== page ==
Blog dedicated primarily to randomly selected news items; comments reflecting personal perceptions

Wednesday, November 11, 2015

Good Night, Sleep Tight, Don't Let The Bugs Bite

"This is a moment when we show those who are trying to silence us who we are. If everyone involved took a stance on this issue, I don't think China would dare to bully."
"I was interested in human rights way before I even thought of beauty pageants."
"I don't think this is an administrative issue. It is not. I think this is a matter of principle."
"A few days after (I won), he [father in China] sent me a text message saying, 'You have to stop your human rights work right now, otherwise our family is going to be turned on' like in the Cultural Revolution. The security agent had approached him, he said."
Anastasia Lin, 25, Toronto, Miss World Canada contestant
CHINA-CANADA/PAGEANT Miss World Canada Anastasia Lin poses with her crown after an interview at her home in Toronto Nov. 10. Lin is an actress and Falun Gong practitioner crowned Miss World Canada in May. (Chris Helgren/Reuters)
"China routinely screens out foreign visitors who say things that it doesn't want to hear. It is sufficiently big and influential that this tends to be overlooked by an international community that prizes 'engagement' with China over fairness."
David Mulroney, former Canadian ambassador to China

"Fa Lun Gong is [a] cult organization which was banned by the Chinese government according to the law."
"Chinese government banning Fa Lun Gong organization is for protecting the citizens' basic human rights and freedom and guard[ing] the constitution and the law."
Hong Lei, spokesman, Foreign Ministry, Beijing

"All the girls in the pageant are supporting some kind of cause: Human trafficking or bullying. But her cause is directly related to China, so I don't know how it will react."
Ike Lalji, chief executive officer, Miss World Canada
It is the year 2015, and beauty pageants remain popular, it seems. Where women of exceptional beauty present themselves to be judged against the observable merits of other beautiful women. This is called by feminists 'objectification' of females. But quite a lot of people take these events seriously. And seriously, are women in their mid-twenties really 'girls', as Miss World Canada's chief executive officer refers to the contestants?

China, as a sovereign country which must look to the welfare of 1.3-billion people -- and as a Communist country rules with an iron hand, while using its trade heft as a cudgel against any criticism levelled against it for human rights abuses, the most obvious of which is its occupation of Tibet and its more current threats against its neighbours in the South China Sea -- must, as Mr. Hong stated look to protecting "basic human rights and freedom", China-style.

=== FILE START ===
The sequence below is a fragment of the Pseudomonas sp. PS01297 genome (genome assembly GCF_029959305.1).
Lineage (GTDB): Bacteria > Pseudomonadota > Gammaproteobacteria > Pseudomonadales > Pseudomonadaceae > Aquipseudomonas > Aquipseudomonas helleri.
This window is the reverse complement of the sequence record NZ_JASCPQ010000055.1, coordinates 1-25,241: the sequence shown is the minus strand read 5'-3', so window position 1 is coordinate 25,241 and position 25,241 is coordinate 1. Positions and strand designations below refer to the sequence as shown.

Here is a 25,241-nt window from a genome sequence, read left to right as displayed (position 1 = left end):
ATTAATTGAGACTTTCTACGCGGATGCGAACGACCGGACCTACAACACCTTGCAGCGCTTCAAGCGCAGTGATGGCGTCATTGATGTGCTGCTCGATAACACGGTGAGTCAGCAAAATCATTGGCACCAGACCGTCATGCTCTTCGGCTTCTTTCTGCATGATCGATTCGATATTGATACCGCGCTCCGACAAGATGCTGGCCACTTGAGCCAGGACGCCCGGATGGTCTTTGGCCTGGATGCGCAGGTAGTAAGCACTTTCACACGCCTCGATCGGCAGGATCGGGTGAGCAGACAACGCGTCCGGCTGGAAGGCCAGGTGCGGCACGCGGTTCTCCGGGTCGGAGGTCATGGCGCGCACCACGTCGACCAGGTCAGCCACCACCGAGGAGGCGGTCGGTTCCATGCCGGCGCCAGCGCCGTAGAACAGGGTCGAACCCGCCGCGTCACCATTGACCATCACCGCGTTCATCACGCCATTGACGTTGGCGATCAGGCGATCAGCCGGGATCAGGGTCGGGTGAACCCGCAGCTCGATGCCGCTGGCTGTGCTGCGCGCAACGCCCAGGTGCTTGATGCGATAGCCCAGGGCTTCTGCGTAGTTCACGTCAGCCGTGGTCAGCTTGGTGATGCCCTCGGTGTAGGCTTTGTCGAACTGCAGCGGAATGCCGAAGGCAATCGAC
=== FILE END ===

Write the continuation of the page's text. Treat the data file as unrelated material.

The Chinese perspective on human rights and freedom fall under the country's constitution and the law, and if the former is inimical to the latter, the latter takes precedence. China's take on human rights does not preclude harvesting human organs of prisoners or those on death row, evidently. And its official, institutionalized antipathy toward Falun Gong practitioners extend to those practising it from abroad.

Anastasia Lin, a graduate of the University of Toronto, an actress and concert pianist, is a follower of Falun Gong. Moreover, she is an outspoken critic of official China and its spurious human rights record. This places her in an unwelcome category, one in which she is seen not to merit a visa to allow her as a beauty pageant contestant, to travel to China to a seaside resort in Hainan for the final stage of the pageant, representing Canada.

A spokesman for Foreign Affairs, Trade and Development Canada, the government arm tasked with the promotion of human rights abroad, states that his department remains committed to pursuing human rights as a priority in its relationship with China. This is the bland statement in response to a query about whether it will become involved in requesting that China issue that visa, for Ms. Lin is the sole contestant without the required visa.

A statement of non-commitment from a department whose function is to be committed.

As for the province in which Ms. Lin lives whose premier is currently on a trade mission to China, when asked what the official provincial position on this matter might be, the response was equally edifying: "As you know, this issue falls under the purview of the federal government and as such we wouldn't comment on a specific individual", according to press secretary Jennifer Beaudry.

However, she added, Premier Wynne is committed to raising human rights issues while abroad. And so, poor little Ms. Lin may be preparing herself for a lonely and fruitless vigil in awaiting the visa that would permit her to attend the pageant conclusion. She doesn't have long to wait, since the cut-off date for entry is November 20. Born and raised in China, Ms. Lin knows the situation as well as anyone.

Half her life lived in China, the second half in Canada. It's a fair bet that if Ms. Lin as a conscientious citizen voted for anyone in the federal election that took place last month, she cast her vote for Justin Trudeau. Who speaks up a storm of eloquence on women's rights to equality and who seems steeped in feminism, but who has also admitted admiration for the government of China in the past. And whose administration, as it happens, is gearing up big-time to promote business in China for Canada.

Good luck on that one, Anastasia Lin.

(Note to pageant organizers: Change venue for future such pageant conclusions...?)

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